Isolate those who harbour terrorists, says Narendra Modi in British Parliament
In a veiled reference to Pakistan, Prime Minister Narendra Modi on Thursday said there should be a global resolve to \"isolate\" those who harbour terrorists and willingness to stand with nations that will fight them \"honestly\".
In a veiled reference to Pakistan, Prime Minister Narendra Modi on Thursday said there should be a global resolve to "isolate" those who harbour terrorists and willingness to stand with nations that will fight them "honestly".
Addressing MPs in British Parliament's Royal Gallery, Modi, who is the first Indian Prime Minister to visit the UK in 10 years, said the world must speak in one voice and act in unison to combat terrorism, calling it a "challenge of our times."
Dwelling on terrorism among other subjects during his 25-minute speech, Modi said there should be no distinction between terrorist groups or discrimination between nations.
"There should be a resolve to isolate those who harbour terrorists and willingness to stand with nations that will fight them honestly. And, we need a social movement against extremism in countries where it is most prevalent and, every effort to delink religion and terrorism," he said.
"The world must speak in one voice and act in unison to combat this challenge of our times," Modi said while stating that terrorism and extremism are a global force that are larger than their changing names, groups, territories and targets.
"We must adopt a Comprehensive Convention on International Terrorism in the UN without delay. There should be no distinction between terrorist groups or discrimination between nations.”
On the situation in the Indian sub-continent, Modi said India wants an Afghanistan that is shaped by the dreams of the great Afghan people, not by "irrational fears and overreaching ambitions" of others.
Modi told the British parliamentarians that we are living in a world where instability in a distant region quickly reaches our doorsteps and that we see this in the challenges of radicalisation and refugees. "The fault lines are shifting from the boundaries of nations into the web of our societies and the streets of our cities," he said.
Stating that he is truly honoured to speak in the British Parliament, Modi said even in this globalised world, London is still the standard for our times.
Modi said Indians invest more in Britain than in the rest of European Union combined not because they want to save on interpretation costs, but because they find an environment that is welcoming and familiar.
India is the third largest source of Foreign Direct Investment (FDI) projects in the UK. Stating that India is new bright spot of hope and opportunity for the world, the Prime Minister said India among other things is igniting the engines of its manufacturing sector and making its farms more productive and more resilient. "If you visit India, you will experience the wind of change," he told his audience.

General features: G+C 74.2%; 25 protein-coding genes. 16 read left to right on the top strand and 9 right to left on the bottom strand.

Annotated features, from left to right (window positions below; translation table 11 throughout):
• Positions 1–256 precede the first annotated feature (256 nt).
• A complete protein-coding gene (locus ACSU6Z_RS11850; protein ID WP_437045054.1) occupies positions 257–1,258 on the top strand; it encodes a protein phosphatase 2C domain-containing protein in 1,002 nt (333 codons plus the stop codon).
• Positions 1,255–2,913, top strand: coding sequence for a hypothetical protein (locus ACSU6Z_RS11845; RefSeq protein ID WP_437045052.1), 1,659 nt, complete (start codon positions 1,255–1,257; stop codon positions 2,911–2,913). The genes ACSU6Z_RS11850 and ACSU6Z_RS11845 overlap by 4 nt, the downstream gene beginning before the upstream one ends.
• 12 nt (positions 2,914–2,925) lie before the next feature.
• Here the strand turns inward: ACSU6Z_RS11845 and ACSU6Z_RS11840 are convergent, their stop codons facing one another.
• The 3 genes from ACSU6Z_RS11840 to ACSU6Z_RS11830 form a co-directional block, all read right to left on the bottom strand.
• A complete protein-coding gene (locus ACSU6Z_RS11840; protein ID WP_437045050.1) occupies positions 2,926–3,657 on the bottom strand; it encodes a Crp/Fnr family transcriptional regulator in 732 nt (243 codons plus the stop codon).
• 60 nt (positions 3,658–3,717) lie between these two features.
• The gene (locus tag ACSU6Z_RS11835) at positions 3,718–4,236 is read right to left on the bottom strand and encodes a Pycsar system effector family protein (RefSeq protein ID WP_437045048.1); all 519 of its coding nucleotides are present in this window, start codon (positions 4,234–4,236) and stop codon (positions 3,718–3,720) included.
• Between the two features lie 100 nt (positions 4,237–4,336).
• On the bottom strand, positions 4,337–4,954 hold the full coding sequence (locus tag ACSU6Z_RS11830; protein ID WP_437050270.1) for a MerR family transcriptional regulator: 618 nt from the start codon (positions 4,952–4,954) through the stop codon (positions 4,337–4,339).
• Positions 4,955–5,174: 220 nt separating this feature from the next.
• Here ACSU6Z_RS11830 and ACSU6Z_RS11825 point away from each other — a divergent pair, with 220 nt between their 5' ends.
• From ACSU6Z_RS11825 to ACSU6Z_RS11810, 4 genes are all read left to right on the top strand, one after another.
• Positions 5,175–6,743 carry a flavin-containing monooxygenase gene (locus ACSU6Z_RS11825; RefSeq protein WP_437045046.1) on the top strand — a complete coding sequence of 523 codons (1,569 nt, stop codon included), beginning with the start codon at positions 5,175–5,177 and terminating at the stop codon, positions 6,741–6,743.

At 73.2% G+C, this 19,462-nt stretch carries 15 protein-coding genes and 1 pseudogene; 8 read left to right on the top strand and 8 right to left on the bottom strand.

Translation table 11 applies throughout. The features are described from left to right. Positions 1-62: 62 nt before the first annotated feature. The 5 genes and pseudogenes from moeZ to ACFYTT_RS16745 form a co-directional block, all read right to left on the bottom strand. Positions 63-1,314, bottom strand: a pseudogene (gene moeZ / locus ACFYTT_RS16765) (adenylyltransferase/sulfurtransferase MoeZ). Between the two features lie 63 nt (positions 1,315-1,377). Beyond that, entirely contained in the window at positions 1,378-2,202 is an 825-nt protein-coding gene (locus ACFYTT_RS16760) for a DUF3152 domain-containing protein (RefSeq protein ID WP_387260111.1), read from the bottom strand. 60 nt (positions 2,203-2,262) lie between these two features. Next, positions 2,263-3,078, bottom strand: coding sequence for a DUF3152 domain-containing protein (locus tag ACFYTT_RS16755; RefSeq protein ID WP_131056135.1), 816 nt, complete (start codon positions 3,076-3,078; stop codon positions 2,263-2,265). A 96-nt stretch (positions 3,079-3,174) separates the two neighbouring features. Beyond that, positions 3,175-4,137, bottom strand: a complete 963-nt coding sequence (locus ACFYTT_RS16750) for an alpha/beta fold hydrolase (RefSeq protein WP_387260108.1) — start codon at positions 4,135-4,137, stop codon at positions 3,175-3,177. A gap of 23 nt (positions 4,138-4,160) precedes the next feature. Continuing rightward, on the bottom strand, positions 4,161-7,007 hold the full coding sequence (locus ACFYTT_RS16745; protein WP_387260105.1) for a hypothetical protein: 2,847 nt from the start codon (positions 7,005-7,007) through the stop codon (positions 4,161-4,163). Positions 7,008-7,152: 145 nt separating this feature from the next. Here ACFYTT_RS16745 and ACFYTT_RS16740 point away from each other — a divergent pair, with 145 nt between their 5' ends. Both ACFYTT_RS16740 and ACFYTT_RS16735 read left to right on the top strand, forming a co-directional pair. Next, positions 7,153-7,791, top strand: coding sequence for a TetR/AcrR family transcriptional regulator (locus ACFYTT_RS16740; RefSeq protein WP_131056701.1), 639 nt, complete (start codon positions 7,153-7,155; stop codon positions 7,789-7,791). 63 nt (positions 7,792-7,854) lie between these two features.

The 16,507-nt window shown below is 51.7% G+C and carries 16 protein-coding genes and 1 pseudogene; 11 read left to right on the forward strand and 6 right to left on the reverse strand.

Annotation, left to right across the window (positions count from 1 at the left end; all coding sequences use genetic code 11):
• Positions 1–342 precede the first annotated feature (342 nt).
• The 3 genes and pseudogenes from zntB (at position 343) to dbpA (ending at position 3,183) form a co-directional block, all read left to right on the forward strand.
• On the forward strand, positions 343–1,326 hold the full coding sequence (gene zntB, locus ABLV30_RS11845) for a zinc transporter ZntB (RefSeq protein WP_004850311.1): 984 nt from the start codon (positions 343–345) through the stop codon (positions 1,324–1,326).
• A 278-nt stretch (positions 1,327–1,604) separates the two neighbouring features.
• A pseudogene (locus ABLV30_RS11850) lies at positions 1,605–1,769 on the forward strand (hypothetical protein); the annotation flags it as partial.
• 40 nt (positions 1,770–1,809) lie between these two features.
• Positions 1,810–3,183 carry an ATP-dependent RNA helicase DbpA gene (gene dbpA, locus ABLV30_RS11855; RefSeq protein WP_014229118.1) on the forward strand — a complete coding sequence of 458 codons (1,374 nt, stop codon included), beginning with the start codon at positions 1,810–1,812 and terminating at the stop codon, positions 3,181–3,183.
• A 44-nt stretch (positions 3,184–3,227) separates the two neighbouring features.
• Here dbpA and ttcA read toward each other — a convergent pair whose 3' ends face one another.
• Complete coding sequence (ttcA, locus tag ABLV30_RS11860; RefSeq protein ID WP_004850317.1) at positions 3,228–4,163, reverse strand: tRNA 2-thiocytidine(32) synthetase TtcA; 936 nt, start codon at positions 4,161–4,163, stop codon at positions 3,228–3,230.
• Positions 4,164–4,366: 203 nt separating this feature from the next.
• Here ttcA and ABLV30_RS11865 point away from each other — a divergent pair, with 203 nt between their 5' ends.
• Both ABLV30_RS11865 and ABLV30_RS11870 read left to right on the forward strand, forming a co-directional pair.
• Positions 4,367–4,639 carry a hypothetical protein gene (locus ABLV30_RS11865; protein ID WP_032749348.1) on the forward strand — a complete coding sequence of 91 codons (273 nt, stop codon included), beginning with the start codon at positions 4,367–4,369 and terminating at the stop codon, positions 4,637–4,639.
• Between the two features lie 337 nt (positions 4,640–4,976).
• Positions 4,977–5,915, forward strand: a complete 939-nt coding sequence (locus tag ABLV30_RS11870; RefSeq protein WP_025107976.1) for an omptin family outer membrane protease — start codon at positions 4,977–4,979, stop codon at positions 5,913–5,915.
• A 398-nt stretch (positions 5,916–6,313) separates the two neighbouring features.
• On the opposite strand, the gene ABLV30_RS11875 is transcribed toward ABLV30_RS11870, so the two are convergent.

On domestic issues, Modi said federalism is no longer the fault line of Centre-State relations, but the definition of a new partnership of Team India. "Citizens now have the ease of trust, not the burden of proof and process. Businesses find an environment that is open and easy to work in," he said.
Modi said Indian and UK security agencies work together so that our children return home safe and our increasingly networked lives are not prey to the threats on cyber space.
"Our Armed Forces exercise with each other, so that they can stand more strongly for the values we represent. This year alone, we have had three exercises together," he said.
He mentioned that a peaceful, stable Indian Ocean Region is vital for global commerce and prosperity. "And, the future of Asia Pacific region will have profound impact on all of us. We both have huge stakes in West Asia and the Gulf," he said amid increasing Chinese assertiveness in South China Sea.
He said UK's support to India in the international arena, has made it more possible for India to take her rightful place in global institutions and regimes. "It has helped us both advance our common interests".
"Inspired by Gandhiji, the change has begun with us – the way the government works. There is transparency and accountability in governance. There is boldness and speed in decisions. Federalism is no longer the fault line of Centre-State relations, but the definition of a new partnership of Team India.”
"Citizens now have the ease of trust, not the burden of proof and process. Businesses find an environment that is open and easy to work in. In a nation connected by cell phones, Digital India is transforming the interface between Government and people," he said.
Modi said the motto of 'Sab Ka Saath, Sab Ka Vikas', is his vision of a nation, in which every citizen belongs, participates and prospers.
It is not just a call for economic inclusion. It is also a celebration of our diversity, the creed for social harmony, and, a commitment to individual liberties and rights, he said.
"This is the timeless ethos of our culture, this is the basis of our constitution, and, this will be the foundation of our future," he said.
Modi pointed out that on the way to this event, Cameron and he paid homage to Mahatma Gandhi outside the Parliament. "I was reminded of a question I was asked on a tour abroad. How is it that the statue of Gandhi stands outside the British Parliament?”
"To that question, my answer is: The British are wise enough to recognise his greatness, Indians are generous enough to share him, we are both fortunate enough to have been touched by his life and mission; and, we are both smart enough to use the strengths of our connected histories to power the future of our relationship," he said.